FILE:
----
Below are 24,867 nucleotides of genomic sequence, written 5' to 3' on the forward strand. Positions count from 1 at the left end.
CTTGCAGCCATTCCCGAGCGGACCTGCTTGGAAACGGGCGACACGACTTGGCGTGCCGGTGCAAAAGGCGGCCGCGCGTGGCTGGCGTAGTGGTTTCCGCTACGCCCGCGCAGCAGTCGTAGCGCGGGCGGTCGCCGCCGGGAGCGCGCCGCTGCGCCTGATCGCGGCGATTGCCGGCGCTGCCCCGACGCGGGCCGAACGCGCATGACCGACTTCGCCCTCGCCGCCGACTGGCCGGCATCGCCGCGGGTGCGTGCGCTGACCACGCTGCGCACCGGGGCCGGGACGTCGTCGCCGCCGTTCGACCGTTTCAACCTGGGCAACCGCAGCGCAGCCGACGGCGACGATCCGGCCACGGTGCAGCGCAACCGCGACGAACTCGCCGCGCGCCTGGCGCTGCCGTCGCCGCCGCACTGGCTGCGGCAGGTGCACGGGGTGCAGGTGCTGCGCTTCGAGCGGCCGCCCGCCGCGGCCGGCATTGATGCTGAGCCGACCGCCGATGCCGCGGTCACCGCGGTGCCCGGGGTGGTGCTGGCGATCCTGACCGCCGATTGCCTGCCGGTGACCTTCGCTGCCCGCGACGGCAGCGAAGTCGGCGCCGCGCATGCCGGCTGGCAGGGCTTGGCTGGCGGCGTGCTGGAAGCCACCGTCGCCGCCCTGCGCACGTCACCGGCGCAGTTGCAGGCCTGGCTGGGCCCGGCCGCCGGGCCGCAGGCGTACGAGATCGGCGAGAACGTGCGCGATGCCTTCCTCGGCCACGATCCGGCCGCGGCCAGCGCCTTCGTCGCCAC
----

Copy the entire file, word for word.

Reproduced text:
Below are 24,867 nucleotides of genomic sequence, written 5' to 3' on the forward strand. Positions count from 1 at the left end.
CTTGCAGCCATTCCCGAGCGGACCTGCTTGGAAACGGGCGACACGACTTGGCGTGCCGGTGCAAAAGGCGGCCGCGCGTGGCTGGCGTAGTGGTTTCCGCTACGCCCGCGCAGCAGTCGTAGCGCGGGCGGTCGCCGCCGGGAGCGCGCCGCTGCGCCTGATCGCGGCGATTGCCGGCGCTGCCCCGACGCGGGCCGAACGCGCATGACCGACTTCGCCCTCGCCGCCGACTGGCCGGCATCGCCGCGGGTGCGTGCGCTGACCACGCTGCGCACCGGGGCCGGGACGTCGTCGCCGCCGTTCGACCGTTTCAACCTGGGCAACCGCAGCGCAGCCGACGGCGACGATCCGGCCACGGTGCAGCGCAACCGCGACGAACTCGCCGCGCGCCTGGCGCTGCCGTCGCCGCCGCACTGGCTGCGGCAGGTGCACGGGGTGCAGGTGCTGCGCTTCGAGCGGCCGCCCGCCGCGGCCGGCATTGATGCTGAGCCGACCGCCGATGCCGCGGTCACCGCGGTGCCCGGGGTGGTGCTGGCGATCCTGACCGCCGATTGCCTGCCGGTGACCTTCGCTGCCCGCGACGGCAGCGAAGTCGGCGCCGCGCATGCCGGCTGGCAGGGCTTGGCTGGCGGCGTGCTGGAAGCCACCGTCGCCGCCCTGCGCACGTCACCGGCGCAGTTGCAGGCCTGGCTGGGCCCGGCCGCCGGGCCGCAGGCGTACGAGATCGGCGAGAACGTGCGCGATGCCTTCCTCGGCCACGATCCGGCCGCGGCCAGCGCCTTCGTCGCCAC